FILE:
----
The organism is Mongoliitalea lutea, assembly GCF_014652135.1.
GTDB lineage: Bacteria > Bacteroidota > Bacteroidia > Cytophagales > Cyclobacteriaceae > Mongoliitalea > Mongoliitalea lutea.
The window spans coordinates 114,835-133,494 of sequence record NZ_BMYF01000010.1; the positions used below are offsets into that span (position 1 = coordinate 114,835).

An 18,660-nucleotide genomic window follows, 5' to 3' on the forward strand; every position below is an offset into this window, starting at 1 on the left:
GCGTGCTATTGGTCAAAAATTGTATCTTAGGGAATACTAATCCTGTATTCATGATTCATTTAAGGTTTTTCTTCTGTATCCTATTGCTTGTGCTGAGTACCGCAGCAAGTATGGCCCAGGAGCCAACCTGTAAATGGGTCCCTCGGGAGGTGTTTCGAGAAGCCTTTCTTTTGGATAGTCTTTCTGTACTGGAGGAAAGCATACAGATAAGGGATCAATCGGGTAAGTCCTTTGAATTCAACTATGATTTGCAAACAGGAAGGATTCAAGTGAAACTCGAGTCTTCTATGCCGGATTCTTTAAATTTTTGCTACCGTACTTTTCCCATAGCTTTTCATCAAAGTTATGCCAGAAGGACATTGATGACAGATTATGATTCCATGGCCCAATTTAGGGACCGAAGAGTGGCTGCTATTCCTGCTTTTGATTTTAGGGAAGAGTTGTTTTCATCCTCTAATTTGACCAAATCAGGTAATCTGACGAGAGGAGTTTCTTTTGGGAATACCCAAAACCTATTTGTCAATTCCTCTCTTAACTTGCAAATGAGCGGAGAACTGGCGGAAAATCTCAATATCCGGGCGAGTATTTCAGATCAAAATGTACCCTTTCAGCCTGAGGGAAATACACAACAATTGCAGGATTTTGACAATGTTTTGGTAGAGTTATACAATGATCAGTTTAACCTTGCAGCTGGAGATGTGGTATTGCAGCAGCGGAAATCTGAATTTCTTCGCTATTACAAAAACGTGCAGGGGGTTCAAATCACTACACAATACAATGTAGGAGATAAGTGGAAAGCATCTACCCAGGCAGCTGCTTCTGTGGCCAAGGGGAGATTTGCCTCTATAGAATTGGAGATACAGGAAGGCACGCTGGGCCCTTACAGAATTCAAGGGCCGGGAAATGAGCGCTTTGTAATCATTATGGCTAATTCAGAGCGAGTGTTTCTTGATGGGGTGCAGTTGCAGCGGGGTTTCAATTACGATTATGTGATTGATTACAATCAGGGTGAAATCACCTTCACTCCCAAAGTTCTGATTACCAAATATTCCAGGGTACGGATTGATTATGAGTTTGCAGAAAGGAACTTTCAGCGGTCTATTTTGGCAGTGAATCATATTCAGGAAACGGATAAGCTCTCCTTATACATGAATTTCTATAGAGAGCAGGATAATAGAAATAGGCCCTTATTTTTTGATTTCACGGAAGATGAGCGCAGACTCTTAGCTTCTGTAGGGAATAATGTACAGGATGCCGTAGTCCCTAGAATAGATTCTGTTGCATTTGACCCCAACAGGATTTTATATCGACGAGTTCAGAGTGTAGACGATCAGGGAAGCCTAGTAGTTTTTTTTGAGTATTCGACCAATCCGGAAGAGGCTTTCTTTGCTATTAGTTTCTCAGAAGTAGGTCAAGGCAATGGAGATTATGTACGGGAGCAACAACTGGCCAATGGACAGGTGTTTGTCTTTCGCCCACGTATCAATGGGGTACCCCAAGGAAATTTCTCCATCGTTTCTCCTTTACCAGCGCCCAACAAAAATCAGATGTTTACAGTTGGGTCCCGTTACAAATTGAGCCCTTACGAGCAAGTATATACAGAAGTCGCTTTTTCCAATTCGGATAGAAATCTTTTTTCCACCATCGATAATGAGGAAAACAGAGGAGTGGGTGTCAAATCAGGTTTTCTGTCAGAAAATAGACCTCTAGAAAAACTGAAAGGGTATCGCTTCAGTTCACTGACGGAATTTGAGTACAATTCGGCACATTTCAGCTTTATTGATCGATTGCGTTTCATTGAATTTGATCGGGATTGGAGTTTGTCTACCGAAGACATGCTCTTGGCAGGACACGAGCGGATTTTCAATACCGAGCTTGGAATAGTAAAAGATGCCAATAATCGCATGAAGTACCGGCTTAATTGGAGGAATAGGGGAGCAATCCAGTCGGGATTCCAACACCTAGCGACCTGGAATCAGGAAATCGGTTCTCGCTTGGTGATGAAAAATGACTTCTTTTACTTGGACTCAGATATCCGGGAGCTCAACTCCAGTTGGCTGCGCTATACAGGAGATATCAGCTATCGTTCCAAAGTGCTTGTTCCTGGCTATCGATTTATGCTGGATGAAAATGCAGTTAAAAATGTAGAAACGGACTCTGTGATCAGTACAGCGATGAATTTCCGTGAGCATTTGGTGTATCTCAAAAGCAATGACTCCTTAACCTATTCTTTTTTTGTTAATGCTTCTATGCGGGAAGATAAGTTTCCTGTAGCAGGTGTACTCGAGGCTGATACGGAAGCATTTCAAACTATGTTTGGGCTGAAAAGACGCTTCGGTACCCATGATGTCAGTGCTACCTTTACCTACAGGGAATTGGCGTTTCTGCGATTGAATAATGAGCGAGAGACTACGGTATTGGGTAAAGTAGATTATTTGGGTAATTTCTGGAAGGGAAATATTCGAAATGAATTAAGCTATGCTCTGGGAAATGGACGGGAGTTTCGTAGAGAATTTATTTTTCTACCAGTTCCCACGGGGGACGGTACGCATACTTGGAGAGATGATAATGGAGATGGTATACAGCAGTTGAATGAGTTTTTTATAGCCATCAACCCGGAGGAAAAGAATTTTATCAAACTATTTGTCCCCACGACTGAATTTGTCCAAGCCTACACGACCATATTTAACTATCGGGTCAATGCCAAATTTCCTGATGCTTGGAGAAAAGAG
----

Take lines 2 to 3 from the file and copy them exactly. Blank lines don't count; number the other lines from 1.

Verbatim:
GTDB lineage: Bacteria > Bacteroidota > Bacteroidia > Cytophagales > Cyclobacteriaceae > Mongoliitalea > Mongoliitalea lutea.
The window spans coordinates 114,835-133,494 of sequence record NZ_BMYF01000010.1; the positions used below are offsets into that span (position 1 = coordinate 114,835).